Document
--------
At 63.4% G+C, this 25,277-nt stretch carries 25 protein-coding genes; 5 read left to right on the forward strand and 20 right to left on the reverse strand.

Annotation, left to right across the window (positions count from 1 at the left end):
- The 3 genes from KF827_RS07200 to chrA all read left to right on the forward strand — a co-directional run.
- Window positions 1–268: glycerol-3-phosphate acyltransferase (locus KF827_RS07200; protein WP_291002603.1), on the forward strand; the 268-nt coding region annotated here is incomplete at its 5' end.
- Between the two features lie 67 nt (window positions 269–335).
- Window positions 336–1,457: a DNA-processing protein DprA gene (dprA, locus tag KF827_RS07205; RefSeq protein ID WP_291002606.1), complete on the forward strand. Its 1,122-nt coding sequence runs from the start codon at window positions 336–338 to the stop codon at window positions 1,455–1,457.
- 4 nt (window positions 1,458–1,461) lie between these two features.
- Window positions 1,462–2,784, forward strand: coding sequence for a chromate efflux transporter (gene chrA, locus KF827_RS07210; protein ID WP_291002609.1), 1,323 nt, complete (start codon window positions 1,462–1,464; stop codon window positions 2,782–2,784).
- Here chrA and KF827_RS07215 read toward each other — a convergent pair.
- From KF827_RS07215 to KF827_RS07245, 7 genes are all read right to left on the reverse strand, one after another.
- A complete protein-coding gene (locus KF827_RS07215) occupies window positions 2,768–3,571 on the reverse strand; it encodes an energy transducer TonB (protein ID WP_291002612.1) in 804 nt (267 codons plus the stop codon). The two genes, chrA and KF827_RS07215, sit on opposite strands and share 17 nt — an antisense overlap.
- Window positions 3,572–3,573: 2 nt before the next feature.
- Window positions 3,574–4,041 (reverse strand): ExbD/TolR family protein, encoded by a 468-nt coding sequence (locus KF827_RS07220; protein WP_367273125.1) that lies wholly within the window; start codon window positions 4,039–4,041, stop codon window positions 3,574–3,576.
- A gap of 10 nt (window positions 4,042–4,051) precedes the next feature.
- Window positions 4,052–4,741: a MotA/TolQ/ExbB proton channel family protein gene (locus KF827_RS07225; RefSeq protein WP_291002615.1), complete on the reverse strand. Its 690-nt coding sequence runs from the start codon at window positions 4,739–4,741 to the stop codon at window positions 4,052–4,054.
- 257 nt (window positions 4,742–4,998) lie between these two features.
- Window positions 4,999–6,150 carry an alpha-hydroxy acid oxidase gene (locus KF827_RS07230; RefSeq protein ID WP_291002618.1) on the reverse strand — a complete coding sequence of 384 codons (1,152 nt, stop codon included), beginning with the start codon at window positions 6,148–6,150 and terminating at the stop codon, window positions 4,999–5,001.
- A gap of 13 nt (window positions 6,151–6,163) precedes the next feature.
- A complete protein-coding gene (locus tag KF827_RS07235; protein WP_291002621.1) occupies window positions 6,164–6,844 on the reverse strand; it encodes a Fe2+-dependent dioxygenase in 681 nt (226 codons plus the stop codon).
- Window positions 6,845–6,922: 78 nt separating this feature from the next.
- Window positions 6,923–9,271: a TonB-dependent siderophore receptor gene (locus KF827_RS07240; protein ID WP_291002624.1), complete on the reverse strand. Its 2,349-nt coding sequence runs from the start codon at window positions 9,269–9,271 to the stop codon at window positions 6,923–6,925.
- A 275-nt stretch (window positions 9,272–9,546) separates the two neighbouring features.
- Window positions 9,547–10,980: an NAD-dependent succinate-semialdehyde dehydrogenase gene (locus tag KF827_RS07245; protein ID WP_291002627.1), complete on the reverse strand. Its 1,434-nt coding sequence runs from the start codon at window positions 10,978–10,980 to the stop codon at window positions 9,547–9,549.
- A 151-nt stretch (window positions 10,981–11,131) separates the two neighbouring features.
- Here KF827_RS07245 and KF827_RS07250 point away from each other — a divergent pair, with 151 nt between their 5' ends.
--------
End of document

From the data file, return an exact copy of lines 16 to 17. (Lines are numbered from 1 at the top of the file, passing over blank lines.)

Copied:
- 257 nt (window positions 4,742–4,998) lie between these two features.
- Window positions 4,999–6,150 carry an alpha-hydroxy acid oxidase gene (locus KF827_RS07230; RefSeq protein ID WP_291002618.1) on the reverse strand — a complete coding sequence of 384 codons (1,152 nt, stop codon included), beginning with the start codon at window positions 6,148–6,150 and terminating at the stop codon, window positions 4,999–5,001.